Check with your local airport, ask about a prop shop.
Ask where they send their props. Shouldn't cost too much to have them do it as it won't be going on a airplane, if it was going to be put into service it would have to be balanced.
Results 11 to 18 of 18
Thread: Airplane Propeller
11-06-2008, 09:14 PM #11Junior Member
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- Oct 2007
11-06-2008, 10:25 PM #12
That'll take a lot of work to look like a good prop again. It does have some real character in its present state.
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11-07-2008, 07:55 AM #13Junior Member
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- Jul 2008
Most modern props are hollow, and some have a composite epoxy poured into the center for strehgth. You need to be really careful in doing that. Even the professionals at museums tend to just replace a prop in that condition. Find a manufacturer's name on it somewhere if at all possible and look them up, they can tell you about the construction technique used and give you the best probable method. My advice, as an aviation mechanic, is to either hang it bent, or remove the good blade and hang that alone. It will look as good, perhaps not as striking as the entire hub, but for your purpose, ****, anything is better than nothing right.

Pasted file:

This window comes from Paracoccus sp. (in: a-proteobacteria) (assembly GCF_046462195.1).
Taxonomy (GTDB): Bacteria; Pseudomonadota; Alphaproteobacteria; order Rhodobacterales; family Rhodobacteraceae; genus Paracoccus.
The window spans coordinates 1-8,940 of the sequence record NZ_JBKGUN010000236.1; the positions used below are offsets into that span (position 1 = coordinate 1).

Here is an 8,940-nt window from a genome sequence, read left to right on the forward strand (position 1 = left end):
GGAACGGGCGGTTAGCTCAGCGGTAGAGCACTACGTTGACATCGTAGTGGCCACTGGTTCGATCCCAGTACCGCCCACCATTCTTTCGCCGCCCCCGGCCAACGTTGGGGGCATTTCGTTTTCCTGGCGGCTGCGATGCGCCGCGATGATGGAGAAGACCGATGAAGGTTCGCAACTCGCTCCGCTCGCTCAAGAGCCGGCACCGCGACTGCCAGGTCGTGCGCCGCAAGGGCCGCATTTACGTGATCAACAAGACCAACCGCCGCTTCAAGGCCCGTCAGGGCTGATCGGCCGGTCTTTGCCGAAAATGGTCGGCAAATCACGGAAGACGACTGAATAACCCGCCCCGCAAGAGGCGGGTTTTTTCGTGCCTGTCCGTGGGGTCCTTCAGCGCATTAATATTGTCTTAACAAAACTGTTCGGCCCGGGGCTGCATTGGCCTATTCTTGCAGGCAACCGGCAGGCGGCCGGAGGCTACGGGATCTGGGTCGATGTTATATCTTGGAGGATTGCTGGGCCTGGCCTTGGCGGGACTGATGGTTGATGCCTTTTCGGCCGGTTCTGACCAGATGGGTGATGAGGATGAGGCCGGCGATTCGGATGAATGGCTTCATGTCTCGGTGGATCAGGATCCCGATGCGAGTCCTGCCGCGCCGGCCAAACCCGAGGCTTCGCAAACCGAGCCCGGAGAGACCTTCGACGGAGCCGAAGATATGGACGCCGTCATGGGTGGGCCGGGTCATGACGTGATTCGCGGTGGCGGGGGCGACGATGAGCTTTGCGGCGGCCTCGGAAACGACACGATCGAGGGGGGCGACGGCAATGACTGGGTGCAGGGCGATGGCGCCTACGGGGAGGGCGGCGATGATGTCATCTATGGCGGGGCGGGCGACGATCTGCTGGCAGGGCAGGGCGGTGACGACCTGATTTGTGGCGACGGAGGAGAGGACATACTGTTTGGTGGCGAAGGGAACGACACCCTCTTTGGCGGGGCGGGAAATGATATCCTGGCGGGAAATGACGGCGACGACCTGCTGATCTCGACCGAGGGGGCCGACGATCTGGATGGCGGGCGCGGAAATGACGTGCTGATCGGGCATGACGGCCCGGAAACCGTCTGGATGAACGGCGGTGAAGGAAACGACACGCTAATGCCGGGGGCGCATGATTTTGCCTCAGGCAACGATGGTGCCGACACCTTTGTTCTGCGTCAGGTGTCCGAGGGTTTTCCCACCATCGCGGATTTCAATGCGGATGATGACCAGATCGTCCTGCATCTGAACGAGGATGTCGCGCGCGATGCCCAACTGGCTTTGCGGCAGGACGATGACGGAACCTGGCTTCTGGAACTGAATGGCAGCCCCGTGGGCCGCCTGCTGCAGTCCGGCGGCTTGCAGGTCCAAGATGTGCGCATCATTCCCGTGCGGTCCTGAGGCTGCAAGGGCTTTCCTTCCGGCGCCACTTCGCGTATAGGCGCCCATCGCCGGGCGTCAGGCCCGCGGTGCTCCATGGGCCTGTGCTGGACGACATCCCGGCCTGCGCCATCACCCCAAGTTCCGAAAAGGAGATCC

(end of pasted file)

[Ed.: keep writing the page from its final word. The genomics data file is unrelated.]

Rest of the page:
11-07-2008, 12:45 PM #14
not to try and steal the thread but we got an old wooden one hanging in my dinning room from when my granddaddy worked at sensenich propeller here in littiz, Pa. This one is when they still made wooden ones the make aluminum ones now. this one is not airworthy.
11-07-2008, 03:45 PM #15
11-07-2008, 06:13 PM #16
love the look of the old wood ones.thanks for the help
hope i helped
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11-08-2008, 09:32 AM #17
Here is some additional information on the prop:
Manufacturer - McCauley
Serial Number - 807346
Model Number - 2AF34C55-
11-10-2008, 08:36 AM #18
OK, I spoke to Brian at new england propeller and he said that the propeller is solid aluminum. He said that I should heat it and bend it, I will keep everyone posted...I hope it doesn't break. Well, if it does I guess I will just weld it back together.